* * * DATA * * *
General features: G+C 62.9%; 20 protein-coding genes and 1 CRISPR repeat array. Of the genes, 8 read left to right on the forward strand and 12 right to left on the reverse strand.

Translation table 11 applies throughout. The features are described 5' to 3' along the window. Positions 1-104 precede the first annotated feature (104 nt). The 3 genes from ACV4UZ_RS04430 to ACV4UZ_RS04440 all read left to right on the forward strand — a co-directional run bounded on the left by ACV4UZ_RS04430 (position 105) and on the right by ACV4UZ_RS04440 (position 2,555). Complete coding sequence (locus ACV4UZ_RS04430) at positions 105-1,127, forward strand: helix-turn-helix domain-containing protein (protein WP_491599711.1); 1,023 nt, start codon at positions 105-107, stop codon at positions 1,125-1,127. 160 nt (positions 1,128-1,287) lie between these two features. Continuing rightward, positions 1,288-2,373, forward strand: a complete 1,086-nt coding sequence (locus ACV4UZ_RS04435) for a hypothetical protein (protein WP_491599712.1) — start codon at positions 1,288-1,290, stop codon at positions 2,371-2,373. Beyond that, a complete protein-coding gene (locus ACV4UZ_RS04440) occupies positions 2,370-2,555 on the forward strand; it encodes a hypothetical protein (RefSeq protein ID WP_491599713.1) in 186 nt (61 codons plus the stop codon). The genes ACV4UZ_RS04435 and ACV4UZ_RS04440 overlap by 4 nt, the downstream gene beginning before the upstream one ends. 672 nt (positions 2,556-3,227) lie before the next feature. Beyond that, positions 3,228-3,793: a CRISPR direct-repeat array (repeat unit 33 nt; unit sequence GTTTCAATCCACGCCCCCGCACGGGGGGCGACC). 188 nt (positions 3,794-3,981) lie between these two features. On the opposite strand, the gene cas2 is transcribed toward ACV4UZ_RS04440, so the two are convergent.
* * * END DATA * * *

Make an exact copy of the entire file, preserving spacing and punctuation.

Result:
General features: G+C 62.9%; 20 protein-coding genes and 1 CRISPR repeat array. Of the genes, 8 read left to right on the forward strand and 12 right to left on the reverse strand.

Translation table 11 applies throughout. The features are described 5' to 3' along the window. Positions 1-104 precede the first annotated feature (104 nt). The 3 genes from ACV4UZ_RS04430 to ACV4UZ_RS04440 all read left to right on the forward strand — a co-directional run bounded on the left by ACV4UZ_RS04430 (position 105) and on the right by ACV4UZ_RS04440 (position 2,555). Complete coding sequence (locus ACV4UZ_RS04430) at positions 105-1,127, forward strand: helix-turn-helix domain-containing protein (protein WP_491599711.1); 1,023 nt, start codon at positions 105-107, stop codon at positions 1,125-1,127. 160 nt (positions 1,128-1,287) lie between these two features. Continuing rightward, positions 1,288-2,373, forward strand: a complete 1,086-nt coding sequence (locus ACV4UZ_RS04435) for a hypothetical protein (protein WP_491599712.1) — start codon at positions 1,288-1,290, stop codon at positions 2,371-2,373. Beyond that, a complete protein-coding gene (locus ACV4UZ_RS04440) occupies positions 2,370-2,555 on the forward strand; it encodes a hypothetical protein (RefSeq protein ID WP_491599713.1) in 186 nt (61 codons plus the stop codon). The genes ACV4UZ_RS04435 and ACV4UZ_RS04440 overlap by 4 nt, the downstream gene beginning before the upstream one ends. 672 nt (positions 2,556-3,227) lie before the next feature. Beyond that, positions 3,228-3,793: a CRISPR direct-repeat array (repeat unit 33 nt; unit sequence GTTTCAATCCACGCCCCCGCACGGGGGGCGACC). 188 nt (positions 3,794-3,981) lie between these two features. On the opposite strand, the gene cas2 is transcribed toward ACV4UZ_RS04440, so the two are convergent.